Food Protection Connection: The Cold Facts on Cooling
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(reprinted from Nutrition & Foodservice Edge, April 2012)
The Center for Food Safety and Applied Nutrition (CFSAN) continues to report improper cooling as a major cause of foodborne illness. Despite the studies, outbreaks, news and food safety education available on cooling, many food facility employees do not understand the importance of proper cooling and routinely fail to accomplish cooling correctly. Does your facility cool its food properly? Has the process ever been verified?
Proper cooling is one of the most labor-intensive operational steps in a food facility and therefore is often ignored, not monitored, or simply given short cuts. Improper cooling of cooked potentially hazardous foods will provide an ideal environment for the growth of spore-forming bacteria and production of toxins. Additionally, if post-cook contamination occurs and pathogens are reintroduced into food, improper cooling will lead to an environment that is ideal for growth of pathogens to sufficient numbers to cause foodborne illness.
There is a big misconception that cooking food to high temperatures, ‘cooking it to death,’ will keep food safe. False! Some bacteria have the ability to go dormant and turn into endospores (spores) as a means of protection. Spores are resistant to heat, freezing, chemicals, and other adverse environmental conditions that food undergoes during preparation. When conditions are favorable, spores can reactivate and become viable vegetative cells again. If the cooking step prior to cooling is adequate and no recontamination of the food occurs, spore-forming bacteria such as Clostridium perfringens and Bacillus cereus will indeed be killed. However, if these pathogens formed spores, danger is still lurking. Heat treatment will not eliminate bacterial spores.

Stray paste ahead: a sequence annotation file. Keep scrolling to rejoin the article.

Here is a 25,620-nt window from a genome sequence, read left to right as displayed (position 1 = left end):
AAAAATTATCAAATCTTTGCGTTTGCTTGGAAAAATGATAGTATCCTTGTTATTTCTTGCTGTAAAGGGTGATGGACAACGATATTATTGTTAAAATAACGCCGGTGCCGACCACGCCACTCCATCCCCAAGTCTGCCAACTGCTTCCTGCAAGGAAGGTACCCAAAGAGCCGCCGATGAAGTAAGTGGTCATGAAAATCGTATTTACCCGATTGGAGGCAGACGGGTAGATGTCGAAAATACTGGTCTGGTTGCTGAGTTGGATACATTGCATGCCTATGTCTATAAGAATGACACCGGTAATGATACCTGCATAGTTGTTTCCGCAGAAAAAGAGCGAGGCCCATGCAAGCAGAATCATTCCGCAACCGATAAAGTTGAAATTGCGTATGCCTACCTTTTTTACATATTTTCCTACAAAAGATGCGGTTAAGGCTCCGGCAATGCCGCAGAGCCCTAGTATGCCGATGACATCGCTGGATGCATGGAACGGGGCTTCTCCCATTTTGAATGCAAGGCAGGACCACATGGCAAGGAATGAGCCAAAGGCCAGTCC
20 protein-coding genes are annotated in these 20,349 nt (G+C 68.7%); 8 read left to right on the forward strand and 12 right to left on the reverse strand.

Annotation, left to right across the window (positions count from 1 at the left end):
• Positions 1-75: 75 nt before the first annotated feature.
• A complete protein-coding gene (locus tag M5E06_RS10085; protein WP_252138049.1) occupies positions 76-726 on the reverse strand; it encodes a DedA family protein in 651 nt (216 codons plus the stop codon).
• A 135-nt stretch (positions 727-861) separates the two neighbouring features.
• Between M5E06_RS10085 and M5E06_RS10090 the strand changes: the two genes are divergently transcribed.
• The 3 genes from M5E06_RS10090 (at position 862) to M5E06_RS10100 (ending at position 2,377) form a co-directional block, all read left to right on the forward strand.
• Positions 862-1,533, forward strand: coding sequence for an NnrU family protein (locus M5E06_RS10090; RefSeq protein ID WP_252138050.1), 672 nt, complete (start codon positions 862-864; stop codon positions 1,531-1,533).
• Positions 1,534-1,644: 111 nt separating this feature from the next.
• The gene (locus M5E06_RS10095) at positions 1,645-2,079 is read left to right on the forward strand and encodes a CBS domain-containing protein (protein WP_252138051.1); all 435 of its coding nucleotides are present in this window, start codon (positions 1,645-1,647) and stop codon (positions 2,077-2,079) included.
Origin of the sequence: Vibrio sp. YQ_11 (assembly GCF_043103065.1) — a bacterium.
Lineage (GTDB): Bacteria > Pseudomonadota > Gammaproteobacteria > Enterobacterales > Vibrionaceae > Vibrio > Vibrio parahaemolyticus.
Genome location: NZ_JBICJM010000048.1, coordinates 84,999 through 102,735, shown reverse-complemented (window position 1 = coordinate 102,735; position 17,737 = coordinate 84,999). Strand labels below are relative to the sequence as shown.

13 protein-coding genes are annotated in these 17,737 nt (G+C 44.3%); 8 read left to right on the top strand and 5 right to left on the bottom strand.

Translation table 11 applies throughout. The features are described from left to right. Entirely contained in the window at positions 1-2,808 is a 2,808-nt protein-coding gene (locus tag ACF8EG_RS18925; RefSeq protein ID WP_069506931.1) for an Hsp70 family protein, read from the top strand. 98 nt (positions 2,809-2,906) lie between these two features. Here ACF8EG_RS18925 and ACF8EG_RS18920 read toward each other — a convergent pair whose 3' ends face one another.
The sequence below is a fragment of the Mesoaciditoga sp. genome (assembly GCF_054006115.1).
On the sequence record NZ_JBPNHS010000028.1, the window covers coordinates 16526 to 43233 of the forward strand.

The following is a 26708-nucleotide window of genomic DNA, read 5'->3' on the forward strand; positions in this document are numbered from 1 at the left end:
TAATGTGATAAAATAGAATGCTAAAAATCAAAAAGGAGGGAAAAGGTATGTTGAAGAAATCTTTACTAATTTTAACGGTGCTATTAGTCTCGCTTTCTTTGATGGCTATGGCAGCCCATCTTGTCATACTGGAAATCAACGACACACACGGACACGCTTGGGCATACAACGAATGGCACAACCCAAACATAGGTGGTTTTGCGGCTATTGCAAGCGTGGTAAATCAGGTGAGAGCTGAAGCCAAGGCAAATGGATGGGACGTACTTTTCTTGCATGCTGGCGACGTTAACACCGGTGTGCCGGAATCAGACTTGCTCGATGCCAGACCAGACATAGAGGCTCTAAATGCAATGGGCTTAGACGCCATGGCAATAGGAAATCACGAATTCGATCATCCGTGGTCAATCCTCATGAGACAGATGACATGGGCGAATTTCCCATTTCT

These pathogens, and other similar pathogens, are also toxigenic, meaning vegetative cells in large numbers can produce harmful. Toxins are also not destroyed by heating. To prevent the growth and multiplication of spore-forming toxigenic organisms, food must be cooled rapidly after cooking. If cooling is not controlled, these spores will germinate and the new vegetative cell can multiply to dangerous levels causing illness, especially for persons classified as a ‘highly susceptible population.’ In sufficient numbers, these new vegetative cells can produce toxins that will additionally lead to illness. It is imperative that these spore-forming toxigenic organisms be effectively controlled and not allowed to grow.